A Reader posted a review at 2010-02-20 01:57:14.
I can't believe that there are so many 'Dune' spinoff novels around just now. They eat up the shelf-space at Waterstones with the same voracity as the monstrous Star Wars franchise. I guess that's what Dune has become, and maybe it had to just to survive the modern market. A book is not a book unless it can be attached to a hundred spinoffs, a video game, a movie and a multi-million dollar TV series. Nothing wrong with shared media providing there's enough content in the source material to go around.
In this respect, there is so much stuff in Dune that as a reader you finish the novel begging for more. It is so full of depth and texture, so enormous in its scope, so full of hints and teasers of a much bigger universe that it just demands a sequence of sequels and prequels etc, a tv series or a movie.
And why not?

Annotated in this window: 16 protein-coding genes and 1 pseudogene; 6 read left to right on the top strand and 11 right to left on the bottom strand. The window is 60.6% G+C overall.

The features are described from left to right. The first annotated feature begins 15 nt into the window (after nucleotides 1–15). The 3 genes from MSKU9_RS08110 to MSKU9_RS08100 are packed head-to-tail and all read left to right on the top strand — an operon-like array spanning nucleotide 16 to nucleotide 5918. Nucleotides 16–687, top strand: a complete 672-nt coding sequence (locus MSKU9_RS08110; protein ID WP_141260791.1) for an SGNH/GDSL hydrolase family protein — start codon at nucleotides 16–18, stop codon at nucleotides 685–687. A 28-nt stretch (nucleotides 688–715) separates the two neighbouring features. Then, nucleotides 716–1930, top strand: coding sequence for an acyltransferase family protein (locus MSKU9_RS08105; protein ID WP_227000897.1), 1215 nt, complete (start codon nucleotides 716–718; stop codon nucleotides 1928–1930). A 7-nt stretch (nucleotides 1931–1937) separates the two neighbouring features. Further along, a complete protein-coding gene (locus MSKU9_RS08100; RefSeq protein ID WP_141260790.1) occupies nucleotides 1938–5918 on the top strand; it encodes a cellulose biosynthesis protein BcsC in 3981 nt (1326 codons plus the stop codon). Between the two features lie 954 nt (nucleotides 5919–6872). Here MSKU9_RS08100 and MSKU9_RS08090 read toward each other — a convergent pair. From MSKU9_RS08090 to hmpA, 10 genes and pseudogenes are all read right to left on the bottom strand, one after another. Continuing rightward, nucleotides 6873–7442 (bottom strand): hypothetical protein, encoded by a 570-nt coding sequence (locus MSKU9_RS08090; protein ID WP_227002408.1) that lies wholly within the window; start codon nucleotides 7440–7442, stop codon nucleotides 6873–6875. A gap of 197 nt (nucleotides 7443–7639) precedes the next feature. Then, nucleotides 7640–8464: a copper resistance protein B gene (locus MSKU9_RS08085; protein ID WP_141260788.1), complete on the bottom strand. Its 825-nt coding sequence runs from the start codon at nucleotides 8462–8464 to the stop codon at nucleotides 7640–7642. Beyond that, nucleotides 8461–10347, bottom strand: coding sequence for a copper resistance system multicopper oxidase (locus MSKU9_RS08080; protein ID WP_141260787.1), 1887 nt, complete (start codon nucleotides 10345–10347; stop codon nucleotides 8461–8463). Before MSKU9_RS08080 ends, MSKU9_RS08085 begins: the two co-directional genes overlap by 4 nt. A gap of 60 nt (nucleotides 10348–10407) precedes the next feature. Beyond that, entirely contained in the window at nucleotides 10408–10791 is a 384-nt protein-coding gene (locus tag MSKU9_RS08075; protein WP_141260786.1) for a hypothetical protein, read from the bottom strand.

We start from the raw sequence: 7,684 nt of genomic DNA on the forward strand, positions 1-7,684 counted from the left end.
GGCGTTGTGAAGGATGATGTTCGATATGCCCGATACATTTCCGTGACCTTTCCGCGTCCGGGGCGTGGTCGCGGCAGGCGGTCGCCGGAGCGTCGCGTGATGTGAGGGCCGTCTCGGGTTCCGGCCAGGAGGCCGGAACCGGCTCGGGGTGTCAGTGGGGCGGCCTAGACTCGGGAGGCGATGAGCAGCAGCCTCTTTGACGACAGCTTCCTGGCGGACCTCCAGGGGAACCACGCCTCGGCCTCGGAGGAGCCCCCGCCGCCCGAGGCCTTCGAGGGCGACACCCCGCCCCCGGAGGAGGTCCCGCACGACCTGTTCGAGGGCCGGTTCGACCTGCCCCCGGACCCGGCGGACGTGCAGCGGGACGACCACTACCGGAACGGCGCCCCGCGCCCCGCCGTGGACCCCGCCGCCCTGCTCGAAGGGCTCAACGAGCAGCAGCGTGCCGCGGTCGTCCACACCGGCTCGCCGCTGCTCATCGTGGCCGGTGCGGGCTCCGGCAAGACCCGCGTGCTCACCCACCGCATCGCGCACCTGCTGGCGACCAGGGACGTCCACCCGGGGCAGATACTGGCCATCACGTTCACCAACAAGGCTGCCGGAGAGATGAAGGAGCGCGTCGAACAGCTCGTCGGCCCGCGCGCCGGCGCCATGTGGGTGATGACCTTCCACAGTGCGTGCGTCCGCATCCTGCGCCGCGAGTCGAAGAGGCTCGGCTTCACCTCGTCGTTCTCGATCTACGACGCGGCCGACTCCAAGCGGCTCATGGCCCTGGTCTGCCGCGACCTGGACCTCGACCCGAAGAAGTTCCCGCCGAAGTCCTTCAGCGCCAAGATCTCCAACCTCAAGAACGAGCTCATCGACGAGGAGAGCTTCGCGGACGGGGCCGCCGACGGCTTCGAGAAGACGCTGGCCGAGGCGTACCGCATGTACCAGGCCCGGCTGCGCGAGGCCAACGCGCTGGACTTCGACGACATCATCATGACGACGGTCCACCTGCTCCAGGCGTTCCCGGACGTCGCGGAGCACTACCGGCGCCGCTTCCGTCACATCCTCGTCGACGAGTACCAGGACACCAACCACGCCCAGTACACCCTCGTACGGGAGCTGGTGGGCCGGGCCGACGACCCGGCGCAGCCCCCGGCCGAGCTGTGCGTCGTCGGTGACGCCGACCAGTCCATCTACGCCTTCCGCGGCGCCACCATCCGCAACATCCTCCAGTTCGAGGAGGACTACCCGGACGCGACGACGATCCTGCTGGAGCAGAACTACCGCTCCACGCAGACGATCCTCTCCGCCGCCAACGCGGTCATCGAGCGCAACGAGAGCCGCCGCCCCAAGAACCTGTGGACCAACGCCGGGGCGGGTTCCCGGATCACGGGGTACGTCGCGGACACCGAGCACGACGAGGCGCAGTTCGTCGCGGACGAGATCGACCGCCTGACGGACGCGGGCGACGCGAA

To be honest I lost track somewhere during 'Heretics of Dune'. I gave it up as a bad lot, figuring that Frank Herbert had been unfairly pressured into writing a pretty dull book by his publishers. Nonetheless, that experience didn't taint my enjoyment of the original novel. 'Dune', the original giant space opera blockbusting novel of Humankind's far future, is complete in every way. A richly-layered universe packed with culture, history and science both ultra-tech and magical. Entwined within the novel's DNA are politics and spycraft, witchcraft and religion, betrayal and death. There some truly memorable scenes, some huge set-pieces and real sense of locations, all the smells, sights and sounds of a place that knock a hole in your head. And to top it all it features giant fucking sandworms. For me, the original novel contains all you need to know about the Dune universe. But I guarantee that once you've finished you'll want to jump right back in again.